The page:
“…Heads of Houses?” In all the time they’d been running around Edally Academy, Saydrie had spoken to his Head of House perhaps twice.
The look Princess Oltyellalobtello gave him said that she knew that, too . “They spoke highly of all three of you, except in your in—House participation, which all of them agreed could be excused in the current circumstances. Relax; your school is very proud of you.”
Saydrie did not feel particularly relaxed. As Dalebod had said — if his goal was to lay low and not attract attention, he was doing a very poor job of it. Heads of house. Head of School. At least three direct relatives of the Emperor — although he couldn’t bring himself to be too upset about Princess Oltyellalobtello’s attention.
All that was entirely irrelevant. “I’m glad they think well of me,” he answered. He sounded stiff, like he had only been speaking Calenyena for a few days.
Oltyellalobtello smiled at him in a way that seemed almost like a hug or a pat on the arm. “After this,” she offered, her smile growing a little playful and her eyes crinkling, “perhaps you can get to know your House and your teammates’ houses. And perhaps you can have a quiet year.”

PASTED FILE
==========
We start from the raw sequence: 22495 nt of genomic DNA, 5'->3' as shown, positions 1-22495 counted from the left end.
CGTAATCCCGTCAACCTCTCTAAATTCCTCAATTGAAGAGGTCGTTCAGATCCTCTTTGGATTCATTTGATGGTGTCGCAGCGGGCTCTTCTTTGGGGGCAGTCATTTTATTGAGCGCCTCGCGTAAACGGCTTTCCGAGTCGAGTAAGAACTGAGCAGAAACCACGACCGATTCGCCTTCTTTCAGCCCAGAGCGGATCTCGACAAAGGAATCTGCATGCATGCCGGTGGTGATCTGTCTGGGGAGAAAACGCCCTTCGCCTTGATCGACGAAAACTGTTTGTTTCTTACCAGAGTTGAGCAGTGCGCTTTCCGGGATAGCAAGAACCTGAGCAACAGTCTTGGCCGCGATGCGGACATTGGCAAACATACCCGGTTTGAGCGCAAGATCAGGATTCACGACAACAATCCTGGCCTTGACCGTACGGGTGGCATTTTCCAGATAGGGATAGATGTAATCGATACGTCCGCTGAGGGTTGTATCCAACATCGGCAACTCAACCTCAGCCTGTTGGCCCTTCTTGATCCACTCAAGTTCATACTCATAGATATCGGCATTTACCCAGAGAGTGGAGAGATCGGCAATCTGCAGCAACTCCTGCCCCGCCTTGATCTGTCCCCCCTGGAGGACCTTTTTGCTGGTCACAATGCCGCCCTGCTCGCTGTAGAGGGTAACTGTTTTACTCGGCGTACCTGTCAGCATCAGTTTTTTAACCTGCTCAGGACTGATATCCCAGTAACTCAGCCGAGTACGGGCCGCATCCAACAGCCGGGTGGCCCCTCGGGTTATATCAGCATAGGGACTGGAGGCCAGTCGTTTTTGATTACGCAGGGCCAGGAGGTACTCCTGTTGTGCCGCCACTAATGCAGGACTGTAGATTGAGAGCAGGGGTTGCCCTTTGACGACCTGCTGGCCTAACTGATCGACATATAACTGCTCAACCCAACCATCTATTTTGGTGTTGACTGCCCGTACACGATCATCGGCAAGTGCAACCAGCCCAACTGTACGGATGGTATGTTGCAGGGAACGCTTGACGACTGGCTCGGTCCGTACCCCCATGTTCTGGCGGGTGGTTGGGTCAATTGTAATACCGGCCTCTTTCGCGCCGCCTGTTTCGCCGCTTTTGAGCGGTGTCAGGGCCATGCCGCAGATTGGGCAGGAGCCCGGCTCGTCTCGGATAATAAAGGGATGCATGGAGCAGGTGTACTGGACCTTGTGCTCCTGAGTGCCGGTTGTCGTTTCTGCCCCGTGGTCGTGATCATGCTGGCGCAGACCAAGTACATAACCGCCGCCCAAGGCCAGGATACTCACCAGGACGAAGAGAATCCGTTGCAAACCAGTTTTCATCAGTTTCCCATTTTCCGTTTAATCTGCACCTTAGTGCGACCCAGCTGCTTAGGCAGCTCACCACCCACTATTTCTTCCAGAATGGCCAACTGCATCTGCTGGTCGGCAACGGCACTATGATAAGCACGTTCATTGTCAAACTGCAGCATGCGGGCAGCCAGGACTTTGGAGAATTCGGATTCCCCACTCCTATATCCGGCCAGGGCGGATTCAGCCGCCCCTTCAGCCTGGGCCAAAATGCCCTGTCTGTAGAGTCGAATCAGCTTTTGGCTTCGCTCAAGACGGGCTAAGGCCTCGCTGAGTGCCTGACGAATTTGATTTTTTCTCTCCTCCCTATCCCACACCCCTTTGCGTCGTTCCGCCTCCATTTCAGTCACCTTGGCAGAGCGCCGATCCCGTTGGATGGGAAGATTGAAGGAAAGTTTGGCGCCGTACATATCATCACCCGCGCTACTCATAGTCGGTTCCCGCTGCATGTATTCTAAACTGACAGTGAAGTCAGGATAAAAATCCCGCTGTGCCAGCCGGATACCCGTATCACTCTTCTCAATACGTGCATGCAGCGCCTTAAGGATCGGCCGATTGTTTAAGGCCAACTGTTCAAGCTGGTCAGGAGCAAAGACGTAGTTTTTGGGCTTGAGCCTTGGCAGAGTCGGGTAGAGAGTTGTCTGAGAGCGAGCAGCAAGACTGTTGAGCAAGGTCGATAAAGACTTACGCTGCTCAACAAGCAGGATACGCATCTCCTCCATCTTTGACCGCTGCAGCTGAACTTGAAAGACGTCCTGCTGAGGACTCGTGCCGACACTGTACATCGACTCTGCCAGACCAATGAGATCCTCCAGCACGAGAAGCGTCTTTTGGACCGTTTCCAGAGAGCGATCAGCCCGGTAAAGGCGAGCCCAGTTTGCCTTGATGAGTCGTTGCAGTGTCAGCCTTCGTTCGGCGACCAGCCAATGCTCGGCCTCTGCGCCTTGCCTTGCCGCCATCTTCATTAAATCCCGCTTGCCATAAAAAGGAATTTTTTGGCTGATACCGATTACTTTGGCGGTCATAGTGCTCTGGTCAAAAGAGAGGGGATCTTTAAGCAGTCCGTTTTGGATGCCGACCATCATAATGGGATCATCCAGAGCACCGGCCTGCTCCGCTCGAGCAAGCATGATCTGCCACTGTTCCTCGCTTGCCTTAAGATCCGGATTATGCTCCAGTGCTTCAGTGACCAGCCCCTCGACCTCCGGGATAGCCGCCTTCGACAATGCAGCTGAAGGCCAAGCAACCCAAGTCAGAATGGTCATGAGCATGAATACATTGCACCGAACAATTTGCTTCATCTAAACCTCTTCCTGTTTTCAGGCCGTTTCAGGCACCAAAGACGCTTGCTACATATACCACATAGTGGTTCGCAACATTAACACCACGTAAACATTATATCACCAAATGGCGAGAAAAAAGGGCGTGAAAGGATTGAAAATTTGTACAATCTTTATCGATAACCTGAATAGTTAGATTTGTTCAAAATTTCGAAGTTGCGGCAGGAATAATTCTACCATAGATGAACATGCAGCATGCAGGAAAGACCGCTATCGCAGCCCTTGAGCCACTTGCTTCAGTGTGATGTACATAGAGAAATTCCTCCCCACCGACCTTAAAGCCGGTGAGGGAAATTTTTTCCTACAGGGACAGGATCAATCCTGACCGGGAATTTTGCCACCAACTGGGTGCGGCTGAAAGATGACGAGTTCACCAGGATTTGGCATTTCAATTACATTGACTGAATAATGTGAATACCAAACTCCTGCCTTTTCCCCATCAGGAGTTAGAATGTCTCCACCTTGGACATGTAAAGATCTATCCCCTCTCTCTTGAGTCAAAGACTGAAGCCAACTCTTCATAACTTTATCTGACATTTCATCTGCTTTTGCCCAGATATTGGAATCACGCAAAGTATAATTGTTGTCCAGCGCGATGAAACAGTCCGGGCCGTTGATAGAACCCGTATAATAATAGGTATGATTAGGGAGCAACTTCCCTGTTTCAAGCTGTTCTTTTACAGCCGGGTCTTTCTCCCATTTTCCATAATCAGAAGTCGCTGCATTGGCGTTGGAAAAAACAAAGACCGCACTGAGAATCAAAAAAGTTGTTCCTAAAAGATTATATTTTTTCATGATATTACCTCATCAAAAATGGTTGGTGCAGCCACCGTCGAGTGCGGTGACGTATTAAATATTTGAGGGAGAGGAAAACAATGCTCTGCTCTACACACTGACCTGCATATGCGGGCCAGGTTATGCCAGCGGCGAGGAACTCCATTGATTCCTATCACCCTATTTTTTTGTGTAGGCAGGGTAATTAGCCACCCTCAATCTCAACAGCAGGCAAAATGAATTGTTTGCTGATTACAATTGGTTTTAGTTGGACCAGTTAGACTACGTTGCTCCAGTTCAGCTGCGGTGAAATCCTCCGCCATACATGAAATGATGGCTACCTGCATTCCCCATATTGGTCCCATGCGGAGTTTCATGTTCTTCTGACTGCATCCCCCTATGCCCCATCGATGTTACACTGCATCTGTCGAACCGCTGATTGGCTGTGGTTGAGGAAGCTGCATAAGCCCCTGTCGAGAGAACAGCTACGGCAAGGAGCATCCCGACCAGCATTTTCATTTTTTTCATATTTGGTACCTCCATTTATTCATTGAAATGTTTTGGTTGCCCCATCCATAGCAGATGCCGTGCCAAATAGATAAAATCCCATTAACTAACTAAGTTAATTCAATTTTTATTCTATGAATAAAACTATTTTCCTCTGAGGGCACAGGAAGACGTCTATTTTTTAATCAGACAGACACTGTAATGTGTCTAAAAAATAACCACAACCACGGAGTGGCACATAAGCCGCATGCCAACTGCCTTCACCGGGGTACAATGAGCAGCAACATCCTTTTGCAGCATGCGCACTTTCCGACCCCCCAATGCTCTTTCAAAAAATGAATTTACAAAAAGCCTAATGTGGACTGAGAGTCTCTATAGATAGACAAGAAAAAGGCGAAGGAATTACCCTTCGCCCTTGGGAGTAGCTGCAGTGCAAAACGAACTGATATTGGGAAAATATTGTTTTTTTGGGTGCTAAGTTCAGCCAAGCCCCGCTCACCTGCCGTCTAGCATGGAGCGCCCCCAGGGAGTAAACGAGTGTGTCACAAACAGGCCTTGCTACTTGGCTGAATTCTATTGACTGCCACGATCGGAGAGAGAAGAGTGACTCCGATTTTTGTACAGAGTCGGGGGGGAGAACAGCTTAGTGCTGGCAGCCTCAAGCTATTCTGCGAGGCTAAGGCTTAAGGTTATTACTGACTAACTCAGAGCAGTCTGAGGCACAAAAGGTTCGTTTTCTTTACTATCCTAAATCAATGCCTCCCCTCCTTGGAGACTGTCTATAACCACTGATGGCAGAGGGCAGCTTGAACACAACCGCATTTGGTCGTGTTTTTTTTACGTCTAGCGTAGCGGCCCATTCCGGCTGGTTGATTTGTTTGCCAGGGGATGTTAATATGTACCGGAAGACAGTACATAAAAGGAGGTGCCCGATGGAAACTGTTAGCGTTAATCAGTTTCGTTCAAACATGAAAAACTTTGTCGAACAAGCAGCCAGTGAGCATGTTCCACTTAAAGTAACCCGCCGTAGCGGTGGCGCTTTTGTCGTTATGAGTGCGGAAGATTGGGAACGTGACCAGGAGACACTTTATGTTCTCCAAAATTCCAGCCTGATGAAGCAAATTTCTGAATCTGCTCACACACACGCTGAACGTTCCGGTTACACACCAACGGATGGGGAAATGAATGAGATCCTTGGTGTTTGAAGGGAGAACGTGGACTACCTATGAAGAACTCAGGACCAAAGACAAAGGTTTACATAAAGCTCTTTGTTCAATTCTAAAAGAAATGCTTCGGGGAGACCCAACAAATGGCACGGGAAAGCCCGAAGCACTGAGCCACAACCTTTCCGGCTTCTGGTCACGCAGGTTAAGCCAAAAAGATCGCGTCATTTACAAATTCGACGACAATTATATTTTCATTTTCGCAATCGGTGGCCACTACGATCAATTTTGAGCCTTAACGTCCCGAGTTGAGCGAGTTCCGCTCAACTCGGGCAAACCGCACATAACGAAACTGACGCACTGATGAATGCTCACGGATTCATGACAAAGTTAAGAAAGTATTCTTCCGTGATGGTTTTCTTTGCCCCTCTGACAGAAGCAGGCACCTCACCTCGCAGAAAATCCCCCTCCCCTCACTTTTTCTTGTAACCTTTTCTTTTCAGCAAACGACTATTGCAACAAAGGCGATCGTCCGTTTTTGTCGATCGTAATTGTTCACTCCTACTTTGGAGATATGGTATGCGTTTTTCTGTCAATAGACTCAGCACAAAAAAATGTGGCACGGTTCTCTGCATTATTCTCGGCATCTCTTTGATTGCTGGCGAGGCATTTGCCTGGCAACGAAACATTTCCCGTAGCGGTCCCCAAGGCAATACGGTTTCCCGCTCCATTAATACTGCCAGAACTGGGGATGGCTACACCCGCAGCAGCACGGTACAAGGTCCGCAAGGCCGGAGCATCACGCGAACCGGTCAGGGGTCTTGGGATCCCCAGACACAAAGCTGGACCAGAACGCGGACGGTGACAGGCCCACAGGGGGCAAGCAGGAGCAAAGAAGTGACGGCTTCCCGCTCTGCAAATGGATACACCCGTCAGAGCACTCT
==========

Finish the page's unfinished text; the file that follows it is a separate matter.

“Perhaps,” he offered, finding himself smiling in response, “nobody will blow up a building under us, or murder a professor, or attempt to overthrow the Emperor, or threaten our lives, or generally decide to rub any one of their statuses in our faces — you know, they are True Bitrani or they are True Royals or they are Truly None of the Above or—” He trailed off, adding a chuckle that was more nerves than humor.
“Perhaps.” Oltyellalobtello looked around the room, seeming willing to let it lie there.